I really don’t remember what brought it up, but he was asking me how to sign a specific letter over the weekend, so I showed him the ASL alphabet a few times. I decided that this is something to explore more and see how far we can go with it, so I printed out an ASL ABC’s and number chart to hang on the refrigerator. This was yesterday…and then to my delight, I walked into the kitchen and saw this…
He was challenging himself to see which letters and numbers he had remembered! It was really cool to stumble upon, after only one day, and I definitely felt like a proud Mama!
I have decided that we are going to start using sign language with our spelling assignments. We’ll spell verbally and use signing during the week, then have our tests in written form like usual on Fridays. Once he has mastered the alphabet, we’ll start learning some other signs that corelate to either his weekly memory verse or poems. I am pretty excited to see how far we can go with this!
Today, after I dropped The Boy off for his Hapkido lessons, I stopped by the local 마트 [“ma-tuh”] (mart) for some trash bags and an afternoon snack. I have really taken a liking to browsing these mini convenience stores for some tasty treats and hit the nail on the head with today’s finds. I decided that while I enjoy my snacks, and my hour and a half of kid-free time, I’ll share this moment of zen with you all.
On the left, we have some cream-filled cookies. Pretty much your basic shortbread cookie, but the filling is PINEAPPLE flavored! YUM! I wish I could give an exact name for them, but all I got out of a Google Translate was 롯데샌드 오리지널 [“los-de-saen-deu o-li-ji-neol”] would be the brand Lotte Sand (sandwich cookie?), Original (flavor). They are pretty tastey and come with two small packs of 6 cookies inside. I find the packaging to be helpful, so that I don’t accidentally (HAHAHA!!!) eat all 12 cookies at once. Because you know I would.
In the middle is the famous (in Korea?) Milkis drink. You can pretty much find this all over the place, including the 1970s looking vending machines which holds super small (for American standards) cans of beverages. Milkis is a carbonated beverage that is made with a touch of milk. There’s a variety of flavors, and I really need to find the fruit flavored ones, but I am officially renaming this Korean Baptist Punch, because it tastes just like Baptist Punch!!! (!!!!) If you don’t know what Baptist Punch is, that’s because it’s another name I made up for “punch” aka frozen sorbet mixed with Sprite, which melts into this creamy delicious carbonated concoction. I don’t think it really has an official recipe name, so I call it Baptist Punch, because it is usually the default beverage at all events hosted by Baptists (baby showers, bridal showers, weddings and anniversary celebrations). On a side note: it is one of my favorite drinks, we even served it at our wedding and I make my own single servings of it in a glass every year for our anniversary. NOM! Now I don’t have to do that for the next two years, because I can buy it in a bottle!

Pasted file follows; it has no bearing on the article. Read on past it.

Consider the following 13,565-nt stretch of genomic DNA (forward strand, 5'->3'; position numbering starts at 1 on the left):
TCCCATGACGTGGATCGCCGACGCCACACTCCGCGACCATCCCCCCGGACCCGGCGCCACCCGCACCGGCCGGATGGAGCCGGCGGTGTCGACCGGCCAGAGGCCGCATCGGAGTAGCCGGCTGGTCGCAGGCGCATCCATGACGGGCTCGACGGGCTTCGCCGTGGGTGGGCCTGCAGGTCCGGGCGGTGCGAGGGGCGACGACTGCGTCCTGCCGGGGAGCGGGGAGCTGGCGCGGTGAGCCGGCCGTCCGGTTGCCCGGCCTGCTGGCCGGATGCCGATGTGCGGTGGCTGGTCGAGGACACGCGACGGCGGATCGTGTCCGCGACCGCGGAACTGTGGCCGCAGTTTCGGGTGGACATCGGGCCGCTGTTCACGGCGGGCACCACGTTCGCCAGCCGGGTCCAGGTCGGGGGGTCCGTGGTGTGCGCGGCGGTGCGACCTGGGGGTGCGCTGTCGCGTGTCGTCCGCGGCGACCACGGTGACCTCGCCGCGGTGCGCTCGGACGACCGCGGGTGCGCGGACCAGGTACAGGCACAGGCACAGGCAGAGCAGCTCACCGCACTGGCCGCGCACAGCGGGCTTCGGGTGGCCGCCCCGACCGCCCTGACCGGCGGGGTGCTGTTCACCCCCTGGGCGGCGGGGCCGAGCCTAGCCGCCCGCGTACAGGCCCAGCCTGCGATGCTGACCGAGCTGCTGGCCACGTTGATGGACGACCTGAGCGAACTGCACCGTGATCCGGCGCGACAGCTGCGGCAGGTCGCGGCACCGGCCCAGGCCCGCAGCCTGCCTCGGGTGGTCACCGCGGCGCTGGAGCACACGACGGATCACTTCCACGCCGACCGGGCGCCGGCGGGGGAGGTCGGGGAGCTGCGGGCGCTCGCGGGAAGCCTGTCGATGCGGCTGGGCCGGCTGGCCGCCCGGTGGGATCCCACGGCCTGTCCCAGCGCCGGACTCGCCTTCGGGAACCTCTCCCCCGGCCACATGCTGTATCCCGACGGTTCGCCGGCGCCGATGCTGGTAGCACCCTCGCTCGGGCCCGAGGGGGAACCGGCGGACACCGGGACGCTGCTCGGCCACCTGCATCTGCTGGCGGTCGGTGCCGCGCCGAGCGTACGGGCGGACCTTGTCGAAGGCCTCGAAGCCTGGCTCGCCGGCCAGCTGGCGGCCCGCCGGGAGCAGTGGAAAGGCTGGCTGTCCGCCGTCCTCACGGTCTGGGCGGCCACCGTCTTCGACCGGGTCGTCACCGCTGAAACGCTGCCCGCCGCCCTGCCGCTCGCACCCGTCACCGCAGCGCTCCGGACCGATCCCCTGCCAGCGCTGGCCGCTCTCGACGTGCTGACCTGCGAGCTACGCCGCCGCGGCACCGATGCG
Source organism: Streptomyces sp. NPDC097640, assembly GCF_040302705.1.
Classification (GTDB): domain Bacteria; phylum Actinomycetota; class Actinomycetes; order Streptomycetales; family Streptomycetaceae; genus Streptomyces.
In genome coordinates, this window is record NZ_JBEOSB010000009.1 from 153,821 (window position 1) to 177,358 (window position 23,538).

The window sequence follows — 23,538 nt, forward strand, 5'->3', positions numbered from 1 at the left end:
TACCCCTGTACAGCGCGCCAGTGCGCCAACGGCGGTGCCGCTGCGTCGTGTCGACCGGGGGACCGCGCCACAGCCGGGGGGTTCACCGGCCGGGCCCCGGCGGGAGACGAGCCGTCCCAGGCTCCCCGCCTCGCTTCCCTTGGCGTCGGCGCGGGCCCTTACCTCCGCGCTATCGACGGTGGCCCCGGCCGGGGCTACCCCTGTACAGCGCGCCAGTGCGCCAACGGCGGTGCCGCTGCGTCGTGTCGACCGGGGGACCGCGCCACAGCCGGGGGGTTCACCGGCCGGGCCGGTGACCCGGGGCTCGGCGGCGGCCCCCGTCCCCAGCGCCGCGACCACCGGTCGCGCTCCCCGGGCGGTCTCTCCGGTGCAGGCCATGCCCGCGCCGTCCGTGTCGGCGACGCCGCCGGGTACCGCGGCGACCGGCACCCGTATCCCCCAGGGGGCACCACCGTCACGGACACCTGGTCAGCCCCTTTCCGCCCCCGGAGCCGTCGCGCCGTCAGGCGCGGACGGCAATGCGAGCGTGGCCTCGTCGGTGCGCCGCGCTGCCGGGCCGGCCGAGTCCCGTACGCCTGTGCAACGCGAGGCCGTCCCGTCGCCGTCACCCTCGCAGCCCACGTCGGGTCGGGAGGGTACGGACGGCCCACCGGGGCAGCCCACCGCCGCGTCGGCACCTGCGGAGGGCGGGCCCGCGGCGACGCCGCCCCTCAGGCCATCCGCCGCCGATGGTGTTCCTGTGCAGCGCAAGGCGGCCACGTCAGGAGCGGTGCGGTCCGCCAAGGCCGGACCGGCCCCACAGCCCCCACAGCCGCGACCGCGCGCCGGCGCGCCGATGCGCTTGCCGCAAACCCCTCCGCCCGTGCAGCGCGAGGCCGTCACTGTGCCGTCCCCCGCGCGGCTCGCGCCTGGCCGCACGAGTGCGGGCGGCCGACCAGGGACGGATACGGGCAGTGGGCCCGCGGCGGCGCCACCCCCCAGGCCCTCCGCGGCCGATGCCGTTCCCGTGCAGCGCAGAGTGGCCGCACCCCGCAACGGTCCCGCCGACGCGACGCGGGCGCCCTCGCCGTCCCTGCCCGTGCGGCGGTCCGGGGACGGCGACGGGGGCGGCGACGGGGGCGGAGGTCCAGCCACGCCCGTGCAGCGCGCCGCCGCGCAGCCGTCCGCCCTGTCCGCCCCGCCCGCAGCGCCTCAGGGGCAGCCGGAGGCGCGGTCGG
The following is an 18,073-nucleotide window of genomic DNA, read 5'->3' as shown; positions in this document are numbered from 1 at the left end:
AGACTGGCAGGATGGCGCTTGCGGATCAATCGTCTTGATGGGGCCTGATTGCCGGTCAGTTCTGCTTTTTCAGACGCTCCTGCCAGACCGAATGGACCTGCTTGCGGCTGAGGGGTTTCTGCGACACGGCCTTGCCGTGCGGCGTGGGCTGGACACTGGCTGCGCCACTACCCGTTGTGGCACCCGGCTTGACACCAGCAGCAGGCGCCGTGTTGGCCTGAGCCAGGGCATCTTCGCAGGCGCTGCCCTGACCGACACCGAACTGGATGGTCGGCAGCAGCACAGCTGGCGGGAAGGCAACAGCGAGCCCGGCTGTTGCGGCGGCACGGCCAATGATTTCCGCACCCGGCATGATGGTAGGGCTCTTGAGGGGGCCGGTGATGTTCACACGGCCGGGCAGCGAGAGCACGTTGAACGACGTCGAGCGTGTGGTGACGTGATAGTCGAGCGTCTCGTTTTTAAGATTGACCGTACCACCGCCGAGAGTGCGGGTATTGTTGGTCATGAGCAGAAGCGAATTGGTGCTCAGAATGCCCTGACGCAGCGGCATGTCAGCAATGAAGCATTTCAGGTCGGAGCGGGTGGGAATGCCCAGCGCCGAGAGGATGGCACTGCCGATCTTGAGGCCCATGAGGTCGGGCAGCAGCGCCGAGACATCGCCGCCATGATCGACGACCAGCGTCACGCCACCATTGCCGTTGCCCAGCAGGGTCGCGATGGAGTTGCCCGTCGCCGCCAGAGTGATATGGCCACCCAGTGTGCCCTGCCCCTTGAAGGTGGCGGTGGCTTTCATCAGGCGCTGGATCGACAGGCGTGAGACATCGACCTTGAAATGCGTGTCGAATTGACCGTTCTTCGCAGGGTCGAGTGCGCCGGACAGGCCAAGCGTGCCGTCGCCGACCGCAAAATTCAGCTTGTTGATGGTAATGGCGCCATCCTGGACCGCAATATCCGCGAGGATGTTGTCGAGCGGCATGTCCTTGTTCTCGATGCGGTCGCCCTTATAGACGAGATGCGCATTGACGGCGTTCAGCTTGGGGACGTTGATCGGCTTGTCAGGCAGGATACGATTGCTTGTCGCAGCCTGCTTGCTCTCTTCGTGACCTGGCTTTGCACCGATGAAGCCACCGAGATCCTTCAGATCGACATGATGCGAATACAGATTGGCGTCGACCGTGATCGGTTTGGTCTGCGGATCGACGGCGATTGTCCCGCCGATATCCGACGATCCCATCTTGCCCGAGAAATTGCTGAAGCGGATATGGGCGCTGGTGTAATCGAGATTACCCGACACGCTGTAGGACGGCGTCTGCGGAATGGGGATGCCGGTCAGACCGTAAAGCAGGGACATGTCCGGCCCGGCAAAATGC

The next item, on the right, are pretty much puffed potato sticks. That’s all I got. Sounds pretty boring when you compare them against the other two items, but they are lightly seasoned, and pretty tasty.
Finally, I thought I’d also show you what I got for The Boy for a post-hapkido snack, so you don’t think that I’m keeping all of these treats to myself. So here is a picture of 바나나우유 [“pa-na-na u-yu”] (banana milk). The u-yu (milk) here is delicious, so far I have found pa-na-na (banana) and dal-gi (strawberry) flavors. I am not sure if they have any other flavors, but there are also these really cute miniature bottles that are like yogurt smoothies. When I say little, I really mean little. I’ll try to get some of those for the next Scooby Snacks post. So the u-yu comes in containers that you don’t actually open. It has a foil seal on the top, and you get a small straw (aka glorified coffee stir-stick with a pointy end…er…not far off from a Capri-Sun straw) and jab it through the foil. Pictured with it is the other/second pack of “original flavored cookies” that I was good and did not devour.
Here’s a ridiculous picture I took of me fanning myself off with some Korean money. I just got home from exchanging some cash (the exchange rate is higher today than usual!). While sweating it out on the walk home, I was feeling quite proud of myself with my new found language skills. I can successfully ask for a 50,000₩ note (o-man won) to be changed into five 10,000₩ notes (man won)! Actually, I can also ask for a 1,000₩ note (il-ch’on won) to be changed into ten 100₩ coins (paek won), too. I took my mad Korean Language Class skills that I learned from the class at ACS (Army Community Service, for those non-Army folk) and put them to good use a few weeks ago. Around here, you never want to go to the market with a 50,000₩ bill, because you’re not likely to find someone who can make change for it when you’re just paying a few thousand won for an item. They also seem to find it a big inconvenience. So I try to keep the big money for the bills only.